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Soluna Living fosters Korean quality and craftmanship

Dec 16,2017
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Rachel Lee, left, and Steven Yaung jointly head design company Soluna Living.[SOLUNA LIVING]
HONG KONG - The artistic couple that heads design company Soluna Living made their way to the Philadelphia Museum of Art Craft Show, one of the largest premier craft shows in the United States, this year along with 25 other Korean artists. The fair is primarily open to American artists, but this year Korea was selected as a guest country.

Rachel Lee and Steven Yaung from Soluna Living displayed sets of Korean ceramics, metalwork, jewelry and fabric crafts at the show. The work of several Korean participants including Ha Ji-hoon, Lee In-chin and Cheon Woo-sun were chosen to be permanently displayed at the Philadelphia Museum of Art after receiving positive reviews.

Attendance was about more than just showing off their work. The exhibition and sales event allowed them to fulfill their vision of promoting Korean culture and art abroad.

“Soluna Living was born from a pair of lacquered Korean chopsticks,” said Lee, “The lacquered items might be expensive, but I realized their quality and craftsmanship is really great.”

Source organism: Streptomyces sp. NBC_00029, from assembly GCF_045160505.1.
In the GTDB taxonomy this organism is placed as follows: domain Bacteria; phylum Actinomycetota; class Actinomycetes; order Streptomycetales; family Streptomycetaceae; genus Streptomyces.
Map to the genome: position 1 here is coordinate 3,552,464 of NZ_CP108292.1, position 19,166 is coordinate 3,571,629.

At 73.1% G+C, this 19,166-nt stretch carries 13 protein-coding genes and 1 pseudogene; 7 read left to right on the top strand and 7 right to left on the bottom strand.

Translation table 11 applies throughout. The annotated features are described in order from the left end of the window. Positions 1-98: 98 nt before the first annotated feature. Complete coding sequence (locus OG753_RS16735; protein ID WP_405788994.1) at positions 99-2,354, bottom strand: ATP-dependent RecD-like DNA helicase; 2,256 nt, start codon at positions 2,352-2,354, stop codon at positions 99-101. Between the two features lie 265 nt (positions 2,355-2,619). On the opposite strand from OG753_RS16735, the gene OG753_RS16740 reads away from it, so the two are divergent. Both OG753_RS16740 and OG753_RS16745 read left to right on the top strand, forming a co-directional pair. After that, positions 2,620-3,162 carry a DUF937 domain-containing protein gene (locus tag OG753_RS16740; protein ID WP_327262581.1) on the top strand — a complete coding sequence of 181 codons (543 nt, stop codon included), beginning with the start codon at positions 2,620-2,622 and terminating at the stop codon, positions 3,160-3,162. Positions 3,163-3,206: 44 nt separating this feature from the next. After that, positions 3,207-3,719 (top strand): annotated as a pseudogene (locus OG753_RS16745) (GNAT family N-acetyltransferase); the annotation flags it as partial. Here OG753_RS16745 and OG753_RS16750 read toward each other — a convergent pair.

But Lee and her Chinese-American husband felt that such items are underappreciated, prompting them to build a design house and embark on different projects.

“Hong Kong has positioned itself as Asia’s hub in the art field because there are a number of leading figures working at multinational luxury fashion groups, and the city also hosts Art Basel,” said Yaung.

“Korean crafts can also appeal to a global audience,” he said.

The two first met while traveling. Before marriage, they maintained a long-distance relationship, as Lee lives in Seoul and Yaung in Hong Kong. They moved to Hong Kong together five years ago where Lee curated a Korean art exhibition while Yaung took a consulting job.

The name Soluna derives from the sun (sol) and the moon (luna) to convey the message that it shows items that can be used from morning to night. Soluna Living plans to launch pop-up stores and various exhibitions abroad to feature Korean crafts. The company also launched a website to sell the work of artists living in Hong Kong and the United States.

The two said that their major target is not Korean consumers because their objective is to let people outside of Korea appreciate the country’s artworks.

To achieve that goal, they said, their top priority is to find more artists.

BY SEO JEONG-MIN [park.eunjee@joongang.co.kr]